Chinese authorities have hosted 12 forums to solicit “honest opinions” from 120 stakeholders across various sectors on the implementation of Hong Kong’s widely feared national security bill, but opposition voices appear to have been conspicuously absent from the consultations.
In a statement released by the Chinese central government’s liaison office in Hong Kong, the outcome of the forums was “unanimous support” for the controversial legislation, which has left many fearful it could be used to stifle lawful dissent.
According to the liaison office, however, the stakeholders consulted agreed that the law would plug holes in the city’s legal system to protect national security, and would be beneficial for “long-term prosperity and stability” in Hong Kong, talking points very similar to views on the law expressed in state media.
“Attendees commonly hope that the law would be implemented as soon as possible,” the
The conclusion seems suspiciously out of character for the restive city, which was rocked by pro-democracy protests with a distinctly anti-Beijing bent for months last year. The protests, albeit diminished, were recently reignited following the National People’s Congress session that mandated the introduction of the national security law.
According to the South China Morning Post, however, critics and member of the city’s pro-democracy political parties were not included in the consultation sessions, and those who did attend were not given the chance to read the details of the draft legislation.
While the law’s drafting process has been predictably opaque, new details disclosed by state media outlets on Saturday revealed that a commissioner’s office will be set up in Hong Kong to oversee the implementation of the new law. The draft law also allows for the possibility of Beijing exercising jurisdiction over certain cases, up to and including extraditing suspects to the mainland, according to a source present at the recent consultations.
Hong Kongers’ fear of being subjected to China’s notoriously opaque court system were enough to spark last year’s protest movement, which was initially triggered by the introduction of a bill allowing extraditions to the mainland.
A new Hong Kong police unit will also be formed to work with the Chinese authorities to enforce the national security law.
Over the past weeks, the Chinese government has signalled its determination to pass the national security law, despite widespread opposition both at home and abroad. A Chinese official angrily rebuked the G7 nations last week after they jointly expressed “grave concerns” over the bill.
The national security law, which some think will spell the “end of Hong Kong,” was first brought up last month at the China’s National People’s Congress, and the state-run tabloid the Global Times said the legislation is now in the “fast lane,” and due to be passed within a month, though other outlets have reported it could happen as soon as the end of June.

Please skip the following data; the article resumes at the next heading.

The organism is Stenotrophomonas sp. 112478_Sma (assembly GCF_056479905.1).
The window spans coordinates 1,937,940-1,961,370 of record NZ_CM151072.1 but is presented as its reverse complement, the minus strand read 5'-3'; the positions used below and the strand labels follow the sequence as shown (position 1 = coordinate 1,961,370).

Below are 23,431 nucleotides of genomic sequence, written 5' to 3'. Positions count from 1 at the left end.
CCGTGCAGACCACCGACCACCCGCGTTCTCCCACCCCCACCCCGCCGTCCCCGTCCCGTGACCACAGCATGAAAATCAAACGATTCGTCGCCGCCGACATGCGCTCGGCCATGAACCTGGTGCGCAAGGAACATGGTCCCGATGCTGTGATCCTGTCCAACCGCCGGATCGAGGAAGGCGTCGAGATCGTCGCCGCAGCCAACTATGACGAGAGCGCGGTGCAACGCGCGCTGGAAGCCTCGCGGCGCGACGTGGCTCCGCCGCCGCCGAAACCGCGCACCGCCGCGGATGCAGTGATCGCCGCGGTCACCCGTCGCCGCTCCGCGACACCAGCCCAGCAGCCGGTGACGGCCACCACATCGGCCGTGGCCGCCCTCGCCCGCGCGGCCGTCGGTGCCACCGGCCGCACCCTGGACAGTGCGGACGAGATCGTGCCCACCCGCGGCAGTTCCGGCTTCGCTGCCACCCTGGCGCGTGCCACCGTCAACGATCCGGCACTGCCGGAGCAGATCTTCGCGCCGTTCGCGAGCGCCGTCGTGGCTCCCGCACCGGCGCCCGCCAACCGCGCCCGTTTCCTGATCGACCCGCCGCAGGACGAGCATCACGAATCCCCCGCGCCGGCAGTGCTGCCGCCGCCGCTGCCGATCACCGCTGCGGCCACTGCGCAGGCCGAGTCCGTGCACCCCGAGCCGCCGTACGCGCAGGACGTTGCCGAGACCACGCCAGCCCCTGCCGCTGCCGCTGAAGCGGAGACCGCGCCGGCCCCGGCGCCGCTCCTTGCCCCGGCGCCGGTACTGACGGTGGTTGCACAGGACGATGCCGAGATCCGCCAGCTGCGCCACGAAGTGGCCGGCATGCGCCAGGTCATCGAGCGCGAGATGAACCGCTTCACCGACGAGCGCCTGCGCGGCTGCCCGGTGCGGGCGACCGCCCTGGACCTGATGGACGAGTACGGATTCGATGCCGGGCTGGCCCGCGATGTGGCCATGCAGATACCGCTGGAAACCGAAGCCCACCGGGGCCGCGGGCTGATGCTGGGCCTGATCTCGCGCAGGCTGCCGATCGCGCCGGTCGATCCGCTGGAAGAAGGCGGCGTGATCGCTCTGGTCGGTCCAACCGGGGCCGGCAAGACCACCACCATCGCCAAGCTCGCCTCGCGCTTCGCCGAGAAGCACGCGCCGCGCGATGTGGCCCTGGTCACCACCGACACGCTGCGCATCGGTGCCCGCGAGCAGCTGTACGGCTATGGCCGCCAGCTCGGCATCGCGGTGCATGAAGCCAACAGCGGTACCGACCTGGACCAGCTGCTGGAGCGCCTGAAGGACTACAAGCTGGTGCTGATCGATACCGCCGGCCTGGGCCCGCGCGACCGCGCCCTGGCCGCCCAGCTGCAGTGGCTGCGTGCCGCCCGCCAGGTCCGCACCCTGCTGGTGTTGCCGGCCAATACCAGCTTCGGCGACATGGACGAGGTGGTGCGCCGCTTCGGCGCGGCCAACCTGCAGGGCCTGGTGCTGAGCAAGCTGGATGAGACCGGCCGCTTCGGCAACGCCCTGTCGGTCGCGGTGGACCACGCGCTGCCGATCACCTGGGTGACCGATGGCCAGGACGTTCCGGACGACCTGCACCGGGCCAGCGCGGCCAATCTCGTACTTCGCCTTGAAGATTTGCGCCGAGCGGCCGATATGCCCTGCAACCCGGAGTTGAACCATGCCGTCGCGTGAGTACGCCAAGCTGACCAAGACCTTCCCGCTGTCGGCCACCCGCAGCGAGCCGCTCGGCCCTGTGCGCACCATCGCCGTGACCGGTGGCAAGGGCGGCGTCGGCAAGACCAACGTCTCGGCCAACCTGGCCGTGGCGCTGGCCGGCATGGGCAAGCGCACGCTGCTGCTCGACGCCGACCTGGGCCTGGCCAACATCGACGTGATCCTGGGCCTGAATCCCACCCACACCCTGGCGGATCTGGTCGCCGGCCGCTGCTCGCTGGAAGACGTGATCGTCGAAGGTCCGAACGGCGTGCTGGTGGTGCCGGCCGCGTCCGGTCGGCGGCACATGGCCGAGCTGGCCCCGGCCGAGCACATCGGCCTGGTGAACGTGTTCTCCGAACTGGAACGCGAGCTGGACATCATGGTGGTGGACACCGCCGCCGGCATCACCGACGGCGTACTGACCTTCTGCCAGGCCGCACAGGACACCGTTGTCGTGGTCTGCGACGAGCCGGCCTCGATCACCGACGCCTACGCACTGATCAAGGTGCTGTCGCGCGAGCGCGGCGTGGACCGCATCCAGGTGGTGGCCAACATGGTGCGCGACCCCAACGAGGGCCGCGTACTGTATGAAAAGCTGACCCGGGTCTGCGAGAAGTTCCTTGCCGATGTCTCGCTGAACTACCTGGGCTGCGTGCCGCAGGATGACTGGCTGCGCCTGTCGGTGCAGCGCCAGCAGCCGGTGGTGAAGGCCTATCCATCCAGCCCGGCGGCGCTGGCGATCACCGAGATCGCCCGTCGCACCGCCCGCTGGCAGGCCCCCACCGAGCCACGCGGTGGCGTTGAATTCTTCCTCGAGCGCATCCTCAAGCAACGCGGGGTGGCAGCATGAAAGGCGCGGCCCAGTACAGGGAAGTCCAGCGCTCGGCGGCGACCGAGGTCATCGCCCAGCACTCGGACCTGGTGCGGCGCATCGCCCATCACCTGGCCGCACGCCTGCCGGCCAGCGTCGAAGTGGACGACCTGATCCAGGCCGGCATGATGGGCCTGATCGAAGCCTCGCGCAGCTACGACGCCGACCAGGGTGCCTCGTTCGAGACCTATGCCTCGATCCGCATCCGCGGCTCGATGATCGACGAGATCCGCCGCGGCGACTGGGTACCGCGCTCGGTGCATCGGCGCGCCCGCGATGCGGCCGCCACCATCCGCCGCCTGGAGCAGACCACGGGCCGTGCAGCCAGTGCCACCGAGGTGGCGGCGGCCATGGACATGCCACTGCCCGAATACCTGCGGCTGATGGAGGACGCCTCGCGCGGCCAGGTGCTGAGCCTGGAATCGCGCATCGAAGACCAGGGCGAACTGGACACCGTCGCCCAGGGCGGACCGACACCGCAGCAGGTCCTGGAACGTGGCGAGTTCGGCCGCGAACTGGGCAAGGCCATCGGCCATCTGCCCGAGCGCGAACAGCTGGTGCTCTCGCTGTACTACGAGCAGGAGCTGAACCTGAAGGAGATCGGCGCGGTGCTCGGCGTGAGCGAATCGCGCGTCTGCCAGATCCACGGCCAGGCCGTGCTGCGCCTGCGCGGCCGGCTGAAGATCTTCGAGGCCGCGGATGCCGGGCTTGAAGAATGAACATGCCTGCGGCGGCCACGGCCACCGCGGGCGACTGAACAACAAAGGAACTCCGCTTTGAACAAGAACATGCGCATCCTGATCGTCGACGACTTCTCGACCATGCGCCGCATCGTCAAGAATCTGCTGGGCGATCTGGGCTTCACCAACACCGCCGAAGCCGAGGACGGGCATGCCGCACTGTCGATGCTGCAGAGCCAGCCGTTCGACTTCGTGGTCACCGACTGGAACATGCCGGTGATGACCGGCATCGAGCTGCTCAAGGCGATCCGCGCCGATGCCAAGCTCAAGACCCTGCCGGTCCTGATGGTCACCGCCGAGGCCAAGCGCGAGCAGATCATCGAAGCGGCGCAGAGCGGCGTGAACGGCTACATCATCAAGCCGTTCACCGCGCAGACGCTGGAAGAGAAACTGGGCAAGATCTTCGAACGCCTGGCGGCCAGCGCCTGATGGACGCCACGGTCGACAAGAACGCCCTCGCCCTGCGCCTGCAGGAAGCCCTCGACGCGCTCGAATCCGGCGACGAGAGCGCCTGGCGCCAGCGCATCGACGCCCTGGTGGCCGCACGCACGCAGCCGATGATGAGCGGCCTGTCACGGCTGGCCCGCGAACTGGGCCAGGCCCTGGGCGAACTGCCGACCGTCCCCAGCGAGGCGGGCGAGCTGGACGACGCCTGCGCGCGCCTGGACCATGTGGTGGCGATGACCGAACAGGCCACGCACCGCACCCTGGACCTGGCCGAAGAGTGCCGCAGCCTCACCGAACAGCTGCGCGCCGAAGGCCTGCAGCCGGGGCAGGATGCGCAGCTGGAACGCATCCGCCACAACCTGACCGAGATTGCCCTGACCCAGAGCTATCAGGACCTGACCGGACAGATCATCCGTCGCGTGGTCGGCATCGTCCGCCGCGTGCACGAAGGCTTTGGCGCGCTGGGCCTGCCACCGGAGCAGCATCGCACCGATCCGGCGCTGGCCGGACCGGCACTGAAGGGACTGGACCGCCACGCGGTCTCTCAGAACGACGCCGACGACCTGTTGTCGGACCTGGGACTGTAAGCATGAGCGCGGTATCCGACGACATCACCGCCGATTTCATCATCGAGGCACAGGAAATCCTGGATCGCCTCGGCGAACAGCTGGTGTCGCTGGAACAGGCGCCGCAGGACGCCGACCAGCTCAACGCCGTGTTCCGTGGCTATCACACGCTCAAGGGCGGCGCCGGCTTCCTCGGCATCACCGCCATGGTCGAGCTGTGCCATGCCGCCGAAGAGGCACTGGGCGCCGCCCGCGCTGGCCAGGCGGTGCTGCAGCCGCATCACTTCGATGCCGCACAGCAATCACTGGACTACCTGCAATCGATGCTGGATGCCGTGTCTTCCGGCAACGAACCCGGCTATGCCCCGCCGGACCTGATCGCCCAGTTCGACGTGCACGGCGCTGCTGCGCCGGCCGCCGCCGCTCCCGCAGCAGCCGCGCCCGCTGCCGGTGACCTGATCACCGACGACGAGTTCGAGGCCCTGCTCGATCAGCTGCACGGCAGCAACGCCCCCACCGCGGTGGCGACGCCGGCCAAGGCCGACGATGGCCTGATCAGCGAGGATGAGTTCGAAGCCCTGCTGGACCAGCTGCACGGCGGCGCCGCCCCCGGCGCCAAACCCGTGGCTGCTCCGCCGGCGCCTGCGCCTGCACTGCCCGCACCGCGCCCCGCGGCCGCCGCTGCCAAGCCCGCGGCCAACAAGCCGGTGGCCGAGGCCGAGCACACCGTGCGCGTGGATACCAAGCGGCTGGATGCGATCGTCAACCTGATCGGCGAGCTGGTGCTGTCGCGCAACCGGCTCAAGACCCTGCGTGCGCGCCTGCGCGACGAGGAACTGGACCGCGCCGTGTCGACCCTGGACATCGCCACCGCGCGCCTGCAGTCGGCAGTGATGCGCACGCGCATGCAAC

The purpose of the law, according to Chinese officials, is to strengthen the “one country, two systems” model of governance—under which Hong Kong enjoys freedoms unheard of on the mainland—though critics say it’s more likely to render the arrangement moot.
The national security law will criminalize, in broad terms, any acts of secession, subversion of state power, terrorist activities, and collusion with foreign forces to endanger national security—many of which were terms used to describe last year’s protests.
If passed, the law could have a wide-reaching impact on various aspects of social life in Hong Kong, from trade agreements to cybersecurity. More importantly, it is likely to impose dangerous restrictions to the freedom of expression, and could even pose an impediment to pro-democracy candidates seeking to run for office.
Anthony Dapiran, a Hong Kong lawyer and author, called the rushed passage of the bill, without even making a draft available to local policymakers, “the behaviour of a colonial power.”
In his regular newsletter yesterday, Dapiran outlined the various ways in which the new law would irreparably intrude on Hong Kong institutions meant to remain autonomous under the “one country, two systems” framework, up to and including the city’s elections.
“Overall, the law marks a broad-based power-grab by Beijing over key elements of Hong Kong government, law, and society,” he wrote.
“The National Security Law opens up a gaping hole in Hong Kong’s rule of law: it is not an exaggeration to say that, in respect of national security matters (which is defined however Beijing wants it to be defined), rule of law is dead in Hong Kong.”